Guilt is a most unpleasant feeling. We really want to get rid of it — by not having done whatever it is we regret. But we cannot change the past. We can reconsider the past, ensuring that we have an accurate view of exactly what it is we regret: unnecessary guilt can be caused by blaming ourselves unfairly. Often though, we genuinely did do something which now we wholehearted wish we had not done.
I mentioned before the power of regret, realignment, resolve and repair, as a positive response to guilt feelings. Using this sequence to unearth and act upon the positive message in our regret can end the repeating blame which is what guilt is. Or can go a long way towards that. Now I want to reflect upon the flip side of guilt.
two sides of the coin
What feels bad about having done something regrettable is that this action now appears to be written into the story of who we are. We are a person who can do that act – and did do it. And we don’t like the feeling of that conclusion. But we cannot change the facts. Consider this though – what kind of person would we be if we had done such a thing… and did not feel any guilt over it? That is what tells us what kind of person we truly are. That is who we recognise we are now, someone unable to avoid feeling bad for our action.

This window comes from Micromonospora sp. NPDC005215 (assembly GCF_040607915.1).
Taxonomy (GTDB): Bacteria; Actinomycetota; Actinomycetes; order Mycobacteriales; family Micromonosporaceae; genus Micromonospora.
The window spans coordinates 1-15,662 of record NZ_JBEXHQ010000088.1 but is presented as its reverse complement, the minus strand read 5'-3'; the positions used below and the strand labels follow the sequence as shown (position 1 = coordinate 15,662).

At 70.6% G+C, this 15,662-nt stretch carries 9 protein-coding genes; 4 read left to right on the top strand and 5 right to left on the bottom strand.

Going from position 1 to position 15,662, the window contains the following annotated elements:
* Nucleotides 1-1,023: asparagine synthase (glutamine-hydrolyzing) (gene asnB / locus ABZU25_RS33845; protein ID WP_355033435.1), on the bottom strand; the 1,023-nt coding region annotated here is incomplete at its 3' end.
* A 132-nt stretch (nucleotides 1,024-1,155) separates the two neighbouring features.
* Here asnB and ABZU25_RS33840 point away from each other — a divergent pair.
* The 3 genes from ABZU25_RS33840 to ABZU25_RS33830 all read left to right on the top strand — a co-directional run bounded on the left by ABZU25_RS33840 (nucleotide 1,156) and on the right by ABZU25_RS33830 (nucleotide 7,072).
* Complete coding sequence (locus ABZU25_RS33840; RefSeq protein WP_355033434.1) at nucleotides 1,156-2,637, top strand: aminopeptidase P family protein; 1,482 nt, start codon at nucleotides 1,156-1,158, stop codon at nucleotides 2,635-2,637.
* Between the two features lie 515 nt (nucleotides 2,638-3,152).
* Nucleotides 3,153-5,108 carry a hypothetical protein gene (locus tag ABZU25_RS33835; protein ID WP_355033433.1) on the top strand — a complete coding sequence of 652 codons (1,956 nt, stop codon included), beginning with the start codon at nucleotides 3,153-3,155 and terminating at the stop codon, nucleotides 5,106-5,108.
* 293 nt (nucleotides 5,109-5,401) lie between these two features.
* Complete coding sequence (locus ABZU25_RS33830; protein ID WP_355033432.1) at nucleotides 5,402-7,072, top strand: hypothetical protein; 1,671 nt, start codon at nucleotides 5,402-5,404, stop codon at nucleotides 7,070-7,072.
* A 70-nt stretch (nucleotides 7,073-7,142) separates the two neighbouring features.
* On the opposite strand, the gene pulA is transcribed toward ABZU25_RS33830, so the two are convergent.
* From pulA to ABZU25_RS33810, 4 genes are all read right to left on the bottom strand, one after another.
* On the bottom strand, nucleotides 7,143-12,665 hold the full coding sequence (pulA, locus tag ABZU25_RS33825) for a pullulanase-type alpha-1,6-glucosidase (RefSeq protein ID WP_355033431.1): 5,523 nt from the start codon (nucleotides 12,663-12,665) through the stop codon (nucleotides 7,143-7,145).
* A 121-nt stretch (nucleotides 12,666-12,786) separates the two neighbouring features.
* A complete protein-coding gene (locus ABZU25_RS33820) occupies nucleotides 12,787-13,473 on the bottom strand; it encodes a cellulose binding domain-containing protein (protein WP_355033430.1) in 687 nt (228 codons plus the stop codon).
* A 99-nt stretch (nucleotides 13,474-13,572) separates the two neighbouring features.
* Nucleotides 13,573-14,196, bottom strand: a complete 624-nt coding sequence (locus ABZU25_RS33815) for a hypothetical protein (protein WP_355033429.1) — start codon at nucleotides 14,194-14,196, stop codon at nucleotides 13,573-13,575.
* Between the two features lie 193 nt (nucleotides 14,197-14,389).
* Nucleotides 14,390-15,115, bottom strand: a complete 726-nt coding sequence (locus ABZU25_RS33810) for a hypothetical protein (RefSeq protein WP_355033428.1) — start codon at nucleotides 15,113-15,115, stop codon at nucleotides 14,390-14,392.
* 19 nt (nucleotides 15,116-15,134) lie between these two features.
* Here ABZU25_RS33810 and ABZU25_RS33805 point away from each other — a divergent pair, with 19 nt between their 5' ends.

Our continuing guilt tells us that we need to recognise our underlying goodness, our positive virtuous nature, which is insulted by acts we now see as mistaken — and feels hurt every time we even think of our involvement in such a mistake. What’s more, that is the person we truly wish to be – we are much clearer now. We have learned — the hard way — from that mistake.
So we should do all we can to align ourselves with that basic nature of goodness, to prove to ourselves that we live according to our strongest wish for ourselves. Actions speak louder than thoughts, they can show us who we are. We can see how it feels to act out our best side — after all, our mistake must have come from lack of clarity about this side of us, an insufficiently strong habit of living as that person.
Only then will it be clear to us how the regretted act can now be seen as a diversion from our true path, one which showed us who we are. Aligning with our true nature like this is something to celebrate! Perhaps also we might reflect upon other facets of who we most deeply want to live as — that is a powerful path.